We reported in our March 2019 edition (p30) about the fact that the Disclosure Pilot Scheme (DPS) came into force on 1 January 2019. It will operate for two years in respect of all new proceedings in the Business and Property Courts in Birmingham, Bristol, Cardiff, Leeds, Liverpool, London, Manchester and Newcastle.
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Serving overseas – check the rules

 It might sound obvious, but if a firm is instructed to serve proceedings overseas, the firm must ensure that the rules of service in the relevant country are properly observed. The CA recently considered a case applying for permission to extend time for service of a claim outside the jurisdiction. 
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Solicitors witness statements – disregarded?

The HC recently considered a case involving the redevelopment of two properties. The facts of the case are secondary to the interesting comments made by the judge in relation to the practice of solicitors providing witness statements in litigation. The judge said that: 
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Most-read articles

Civil partnerships – heterosexual couples
Tuesday, 10 December 2019
The Civil Partnership (Opposite-sex Couples) Regulations 2019 are in force as of 2 December 2019 and permit heterosexual couples to enter into civil partnerships. Read more...
VAT reverse charge – postponed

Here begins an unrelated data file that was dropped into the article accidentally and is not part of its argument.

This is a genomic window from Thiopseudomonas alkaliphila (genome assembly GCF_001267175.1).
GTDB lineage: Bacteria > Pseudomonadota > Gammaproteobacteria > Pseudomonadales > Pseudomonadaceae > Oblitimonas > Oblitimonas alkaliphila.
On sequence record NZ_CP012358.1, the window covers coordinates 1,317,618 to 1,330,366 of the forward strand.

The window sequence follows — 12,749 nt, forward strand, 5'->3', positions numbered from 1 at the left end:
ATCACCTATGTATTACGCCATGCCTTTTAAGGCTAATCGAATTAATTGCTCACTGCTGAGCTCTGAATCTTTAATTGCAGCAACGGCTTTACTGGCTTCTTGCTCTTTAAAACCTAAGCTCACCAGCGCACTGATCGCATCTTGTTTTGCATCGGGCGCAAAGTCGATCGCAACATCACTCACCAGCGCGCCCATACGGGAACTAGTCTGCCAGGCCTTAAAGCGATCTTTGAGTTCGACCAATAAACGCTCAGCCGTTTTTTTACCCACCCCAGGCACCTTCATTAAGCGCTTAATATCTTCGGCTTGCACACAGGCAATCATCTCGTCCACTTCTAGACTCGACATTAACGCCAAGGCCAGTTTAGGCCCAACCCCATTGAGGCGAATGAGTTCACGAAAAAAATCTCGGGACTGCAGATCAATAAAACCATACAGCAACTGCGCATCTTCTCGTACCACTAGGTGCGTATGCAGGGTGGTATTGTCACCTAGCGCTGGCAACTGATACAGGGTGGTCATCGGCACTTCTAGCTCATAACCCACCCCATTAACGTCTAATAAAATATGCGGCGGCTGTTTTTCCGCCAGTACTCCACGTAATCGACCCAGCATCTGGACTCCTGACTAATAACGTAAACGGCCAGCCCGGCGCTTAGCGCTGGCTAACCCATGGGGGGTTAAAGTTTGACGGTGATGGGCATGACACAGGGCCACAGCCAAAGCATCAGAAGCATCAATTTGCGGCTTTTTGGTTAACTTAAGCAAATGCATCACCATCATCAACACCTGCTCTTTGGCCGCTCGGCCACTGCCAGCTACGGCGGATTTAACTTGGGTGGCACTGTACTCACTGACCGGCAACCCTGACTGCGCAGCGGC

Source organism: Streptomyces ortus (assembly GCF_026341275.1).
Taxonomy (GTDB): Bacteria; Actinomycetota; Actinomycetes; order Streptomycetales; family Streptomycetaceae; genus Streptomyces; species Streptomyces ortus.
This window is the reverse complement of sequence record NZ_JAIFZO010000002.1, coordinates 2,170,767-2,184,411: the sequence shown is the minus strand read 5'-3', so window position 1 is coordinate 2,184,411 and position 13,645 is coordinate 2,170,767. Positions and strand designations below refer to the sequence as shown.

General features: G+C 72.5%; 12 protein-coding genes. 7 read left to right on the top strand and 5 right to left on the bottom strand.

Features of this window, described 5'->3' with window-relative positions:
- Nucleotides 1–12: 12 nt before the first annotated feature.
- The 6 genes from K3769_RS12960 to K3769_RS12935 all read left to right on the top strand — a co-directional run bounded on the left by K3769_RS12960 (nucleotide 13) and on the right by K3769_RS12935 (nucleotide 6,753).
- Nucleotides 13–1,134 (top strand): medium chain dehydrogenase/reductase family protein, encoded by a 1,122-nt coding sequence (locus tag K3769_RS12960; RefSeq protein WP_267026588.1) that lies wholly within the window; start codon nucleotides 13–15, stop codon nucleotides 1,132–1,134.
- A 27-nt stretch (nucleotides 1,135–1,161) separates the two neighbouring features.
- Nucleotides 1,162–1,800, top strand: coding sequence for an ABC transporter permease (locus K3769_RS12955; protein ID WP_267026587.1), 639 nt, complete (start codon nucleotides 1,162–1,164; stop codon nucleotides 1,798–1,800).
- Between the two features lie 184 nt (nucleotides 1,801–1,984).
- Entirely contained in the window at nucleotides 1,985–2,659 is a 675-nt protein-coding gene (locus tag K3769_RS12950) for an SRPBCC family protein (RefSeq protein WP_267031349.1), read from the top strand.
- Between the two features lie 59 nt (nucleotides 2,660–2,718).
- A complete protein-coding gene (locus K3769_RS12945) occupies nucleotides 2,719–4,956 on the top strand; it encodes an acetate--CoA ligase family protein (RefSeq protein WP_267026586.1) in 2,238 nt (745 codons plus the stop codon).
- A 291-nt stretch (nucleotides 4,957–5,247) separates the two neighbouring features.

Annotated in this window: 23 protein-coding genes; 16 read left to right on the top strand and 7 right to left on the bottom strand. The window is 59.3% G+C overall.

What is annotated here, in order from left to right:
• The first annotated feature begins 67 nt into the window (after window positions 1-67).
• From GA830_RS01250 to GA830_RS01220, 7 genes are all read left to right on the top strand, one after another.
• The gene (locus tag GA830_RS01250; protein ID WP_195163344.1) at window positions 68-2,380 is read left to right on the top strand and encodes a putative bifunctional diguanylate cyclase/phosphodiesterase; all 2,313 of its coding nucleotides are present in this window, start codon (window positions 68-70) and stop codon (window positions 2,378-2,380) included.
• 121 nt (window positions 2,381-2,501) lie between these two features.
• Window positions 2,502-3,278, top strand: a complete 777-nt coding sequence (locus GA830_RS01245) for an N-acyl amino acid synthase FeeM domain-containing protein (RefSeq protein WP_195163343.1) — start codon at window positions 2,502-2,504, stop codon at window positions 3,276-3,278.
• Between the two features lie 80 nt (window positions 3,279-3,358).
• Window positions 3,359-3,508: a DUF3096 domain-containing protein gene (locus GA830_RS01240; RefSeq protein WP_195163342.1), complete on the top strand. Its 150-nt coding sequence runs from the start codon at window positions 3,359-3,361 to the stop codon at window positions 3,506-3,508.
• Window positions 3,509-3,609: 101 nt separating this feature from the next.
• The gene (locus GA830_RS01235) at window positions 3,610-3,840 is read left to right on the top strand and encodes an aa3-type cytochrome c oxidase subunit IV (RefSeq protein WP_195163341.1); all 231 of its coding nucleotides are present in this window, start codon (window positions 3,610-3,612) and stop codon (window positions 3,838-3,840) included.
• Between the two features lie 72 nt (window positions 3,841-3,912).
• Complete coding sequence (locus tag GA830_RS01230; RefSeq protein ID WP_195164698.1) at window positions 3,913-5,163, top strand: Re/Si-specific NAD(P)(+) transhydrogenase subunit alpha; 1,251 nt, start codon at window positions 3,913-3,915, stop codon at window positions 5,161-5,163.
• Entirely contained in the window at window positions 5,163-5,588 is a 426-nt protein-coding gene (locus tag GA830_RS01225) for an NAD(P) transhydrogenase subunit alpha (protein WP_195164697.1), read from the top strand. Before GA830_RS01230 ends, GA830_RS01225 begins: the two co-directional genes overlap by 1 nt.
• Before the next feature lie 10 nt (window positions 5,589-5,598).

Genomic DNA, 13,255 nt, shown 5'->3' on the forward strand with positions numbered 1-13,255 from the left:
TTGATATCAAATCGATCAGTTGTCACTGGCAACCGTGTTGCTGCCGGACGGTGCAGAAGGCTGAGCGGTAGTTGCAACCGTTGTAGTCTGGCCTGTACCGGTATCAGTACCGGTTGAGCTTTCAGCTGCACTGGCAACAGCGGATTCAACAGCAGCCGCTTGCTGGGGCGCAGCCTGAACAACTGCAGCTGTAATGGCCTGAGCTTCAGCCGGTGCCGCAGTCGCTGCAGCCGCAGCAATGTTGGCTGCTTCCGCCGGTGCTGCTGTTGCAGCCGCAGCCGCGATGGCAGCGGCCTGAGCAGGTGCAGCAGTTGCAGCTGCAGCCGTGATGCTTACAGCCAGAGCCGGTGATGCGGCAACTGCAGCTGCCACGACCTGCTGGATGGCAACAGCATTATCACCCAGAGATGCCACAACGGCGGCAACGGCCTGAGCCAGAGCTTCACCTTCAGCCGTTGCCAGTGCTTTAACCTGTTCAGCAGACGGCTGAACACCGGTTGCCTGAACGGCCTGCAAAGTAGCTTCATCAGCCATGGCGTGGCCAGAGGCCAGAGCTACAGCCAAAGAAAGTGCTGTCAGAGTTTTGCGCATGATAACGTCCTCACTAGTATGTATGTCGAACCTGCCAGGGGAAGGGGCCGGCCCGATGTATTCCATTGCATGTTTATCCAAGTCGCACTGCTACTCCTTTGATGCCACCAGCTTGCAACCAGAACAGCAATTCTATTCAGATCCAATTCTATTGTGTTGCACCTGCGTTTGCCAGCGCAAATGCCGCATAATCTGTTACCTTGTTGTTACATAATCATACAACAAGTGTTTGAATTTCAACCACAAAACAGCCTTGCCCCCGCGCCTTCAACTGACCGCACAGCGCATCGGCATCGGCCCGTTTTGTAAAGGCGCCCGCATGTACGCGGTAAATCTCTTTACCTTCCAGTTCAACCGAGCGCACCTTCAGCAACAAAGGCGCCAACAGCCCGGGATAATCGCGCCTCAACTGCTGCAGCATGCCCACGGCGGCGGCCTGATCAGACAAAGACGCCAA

Tuesday, 10 December 2019
 A useful article analyses the potential implications of the reverse charge on VAT, which was due to be introduced for specified construction services in October 2019 but which has now been... Read more...
Electronic communications – practitioners beware
Tuesday, 10 December 2019
 A useful article by Hardwicke Chambers reminds practitioners of the risks of a hasty or ill thought out email or social media post. The writer cites a situation where an email from a solicitor to... Read more...
Jurisdictional challenges – the basics
Tuesday, 10 December 2019
An article considers a recent SC case in which litigants have been criticised for the way in which jurisdictional challenges are being conducted. The case concerned a group of some 1,800 Zambian... Read more...
LiPs – tips for dealing
Tuesday, 10 December 2019
Litigants in person (LiPs) are on the increase due in part to legal aid cuts and an increase in the small claims limit. Maintaining the balance of treating LiPs fairly, while also acting in the best... Read more...
‘Elevation’ – front and rear of building
Tuesday, 10 December 2019
 A 99-year lease contained a covenant prohibiting T from making any alterations to the elevation or external decoration of the property. Read more...
L changing locks – an act of surrender?
Tuesday, 10 December 2019
There are various ways in which a leasehold estate in land may come to an end. One of these is surrender by operation of law. Sometimes the surrender of a lease does not take place by deed but is... Read more...
Beneficial ownership – reminder of key points
Tuesday, 10 December 2019
Practitioners who advise co-owners on the acquisition of property will find a recent article reviewing the case law on beneficial ownership very useful. The key points are: Read more...
Sanctions – vexatious litigant
Tuesday, 10 December 2019
In long-running divorce and financial remedy proceedings, R was found to be an ‘exceptionally vexatious litigant’ throughout. Mostyn J made a general civil restraint order and a protection from... Read more...
Disciplinary process – external bodies
Tuesday, 10 December 2019
 A useful article considers two recent cases on the issues that can arise for employers carrying out a disciplinary procedure when an external body becomes involved eg a regulatory body, police, a... Read more...